The numbers tell a depressing story.
The home-ownership gap between black and white Milwaukeeans is a “staggering” 40 percent, said Michael Gosman, the executive director of ACTS Housing.
“It’s so bad that a lot of African-American families seem to have a sense that home ownership might not even be for them,” said Gosman, whose organization empowers renters to become homeowners.
ACTS Housing is one of the sponsors of “Locked Out: Solutions to the Black Homeownership Decline,” a community discussion that takes place from 5 p.m. to 7 p.m. Tuesday, Feb. 26 at the Wisconsin Black Historical Society/Museum, 2620 W. Center St.
Owning property, especially one’s home, has always been part of the American dream, but black people have never had anything close to equal access to home ownership, said Danell Cross, executive director of the neighborhood association Metcalfe Park Community Bridges.
She encourages her community to invest in owning homes and building a financial legacy for the next generation. “We too should and can have a part of this American dream,” she said.
Cross will be one of three panelists who will discuss black homeownership — why it has declined, why that is important and what can be done to change it.
The other panelists include Adam Carr, deputy editor for community engagement at Milwaukee Neighborhood News Service, and William Tisdale, president and CEO of Metropolitan Milwaukee Fair Housing Council.
Both individual and institutional housing discrimination play a role in the disparity between black and white home ownership, Tisdale said. There is discrimination in sales, mortgage lending and homeowner insurance markets. In addition, wealth and income disparities occur because wealth gets passed on in disproportional amounts to white families, in comparison to black families, Tisdale said.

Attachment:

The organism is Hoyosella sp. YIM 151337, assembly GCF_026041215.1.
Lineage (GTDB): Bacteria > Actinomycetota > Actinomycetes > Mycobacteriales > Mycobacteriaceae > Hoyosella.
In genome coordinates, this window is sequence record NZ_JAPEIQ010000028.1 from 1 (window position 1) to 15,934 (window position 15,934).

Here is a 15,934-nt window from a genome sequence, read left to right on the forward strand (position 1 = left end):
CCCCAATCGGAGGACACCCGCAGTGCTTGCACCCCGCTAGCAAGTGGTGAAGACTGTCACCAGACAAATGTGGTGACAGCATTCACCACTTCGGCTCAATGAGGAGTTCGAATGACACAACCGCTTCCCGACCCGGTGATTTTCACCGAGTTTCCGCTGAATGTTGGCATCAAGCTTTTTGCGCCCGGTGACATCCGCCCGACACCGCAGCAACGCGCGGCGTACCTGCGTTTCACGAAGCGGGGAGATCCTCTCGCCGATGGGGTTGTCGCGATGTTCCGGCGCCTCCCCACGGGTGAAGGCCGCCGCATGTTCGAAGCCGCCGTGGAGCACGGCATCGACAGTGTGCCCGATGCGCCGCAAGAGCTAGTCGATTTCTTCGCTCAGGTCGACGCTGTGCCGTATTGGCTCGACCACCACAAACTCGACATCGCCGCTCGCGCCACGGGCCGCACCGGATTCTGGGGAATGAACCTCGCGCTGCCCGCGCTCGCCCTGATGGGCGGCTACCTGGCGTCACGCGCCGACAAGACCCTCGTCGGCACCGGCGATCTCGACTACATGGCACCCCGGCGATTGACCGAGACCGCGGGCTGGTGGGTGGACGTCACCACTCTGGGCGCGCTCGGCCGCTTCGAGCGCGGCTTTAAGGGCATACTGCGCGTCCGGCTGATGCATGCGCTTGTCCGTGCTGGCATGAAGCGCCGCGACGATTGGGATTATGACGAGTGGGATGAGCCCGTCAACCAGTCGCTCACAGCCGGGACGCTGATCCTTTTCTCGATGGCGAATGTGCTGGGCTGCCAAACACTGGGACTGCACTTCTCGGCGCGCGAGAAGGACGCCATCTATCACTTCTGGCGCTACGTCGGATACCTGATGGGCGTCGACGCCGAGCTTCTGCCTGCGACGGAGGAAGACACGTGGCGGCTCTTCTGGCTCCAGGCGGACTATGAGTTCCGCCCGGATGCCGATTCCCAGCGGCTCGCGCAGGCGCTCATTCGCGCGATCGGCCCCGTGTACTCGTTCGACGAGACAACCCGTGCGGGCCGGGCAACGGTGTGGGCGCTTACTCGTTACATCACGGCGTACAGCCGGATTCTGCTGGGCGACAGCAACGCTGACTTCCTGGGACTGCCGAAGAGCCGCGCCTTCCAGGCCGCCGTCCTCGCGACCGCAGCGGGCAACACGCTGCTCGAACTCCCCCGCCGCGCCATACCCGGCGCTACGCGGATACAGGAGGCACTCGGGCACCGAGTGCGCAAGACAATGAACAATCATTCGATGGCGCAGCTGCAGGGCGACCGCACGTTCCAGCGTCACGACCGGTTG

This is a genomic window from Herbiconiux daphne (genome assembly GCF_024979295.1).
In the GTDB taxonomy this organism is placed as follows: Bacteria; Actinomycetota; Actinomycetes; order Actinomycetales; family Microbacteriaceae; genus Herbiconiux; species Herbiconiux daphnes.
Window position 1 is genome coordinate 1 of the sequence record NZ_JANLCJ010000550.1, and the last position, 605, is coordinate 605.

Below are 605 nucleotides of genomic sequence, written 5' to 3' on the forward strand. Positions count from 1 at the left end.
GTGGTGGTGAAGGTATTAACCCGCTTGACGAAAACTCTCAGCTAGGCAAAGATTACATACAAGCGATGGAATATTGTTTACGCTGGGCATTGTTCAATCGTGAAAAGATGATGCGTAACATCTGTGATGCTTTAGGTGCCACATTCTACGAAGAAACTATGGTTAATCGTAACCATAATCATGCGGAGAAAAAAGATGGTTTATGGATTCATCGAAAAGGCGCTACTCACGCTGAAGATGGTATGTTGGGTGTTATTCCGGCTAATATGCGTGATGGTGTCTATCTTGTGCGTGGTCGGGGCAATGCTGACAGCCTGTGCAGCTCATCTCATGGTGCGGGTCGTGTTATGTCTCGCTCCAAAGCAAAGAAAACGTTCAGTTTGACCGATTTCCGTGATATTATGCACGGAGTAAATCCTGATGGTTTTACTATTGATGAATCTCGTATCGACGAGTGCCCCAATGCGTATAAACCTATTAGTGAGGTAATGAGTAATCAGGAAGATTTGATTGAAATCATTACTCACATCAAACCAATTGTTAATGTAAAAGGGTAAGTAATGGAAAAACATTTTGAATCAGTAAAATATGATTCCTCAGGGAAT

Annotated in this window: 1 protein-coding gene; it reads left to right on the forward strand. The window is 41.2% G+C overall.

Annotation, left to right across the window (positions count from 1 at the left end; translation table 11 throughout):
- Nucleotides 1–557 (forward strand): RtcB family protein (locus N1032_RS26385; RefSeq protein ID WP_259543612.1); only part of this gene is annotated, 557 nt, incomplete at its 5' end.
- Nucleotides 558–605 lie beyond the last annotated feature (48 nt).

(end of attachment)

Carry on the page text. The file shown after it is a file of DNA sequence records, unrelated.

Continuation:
Carr noted that when he co-chaired the recent March on Milwaukee 50th anniversary coordinating committee, which organized a series of events commemorating the fair housing marches of the late 1960s, he got “an in-depth look at the history and the deep context of the conversation we’re having.”
The open housing marches “showed us the magnitude of the racist sentiment” that did not end with the passage of the federal Fair Housing Act in 1968, Carr said, adding, “Today (that racism) has a much more polite face but is as resolute as it was in 1967, and this is a topic we need to talk about.”
Cross would like to see city and state officials, mortgage lenders and others start to shape policies that support the African-American community. “If you don’t address that, you’re saying to the community, ‘we extend home ownership, but not to you.’”
Gosman said though the panel will look at the challenges home ownership pose for black residents, “more time is going to be focused on what can we all do as individuals to try and rectify this.”
In addition to ACTS Housing, other event sponsors include the Milwaukee Neighborhood News Service, Metropolitan Milwaukee Fair Housing Council and Metcalfe Park Community Bridges. Dorothy York, associate director of ACTS Housing, will moderate. Clayborn Benson, director of the Wisconsin Black Historical Society, will deliver opening remarks.
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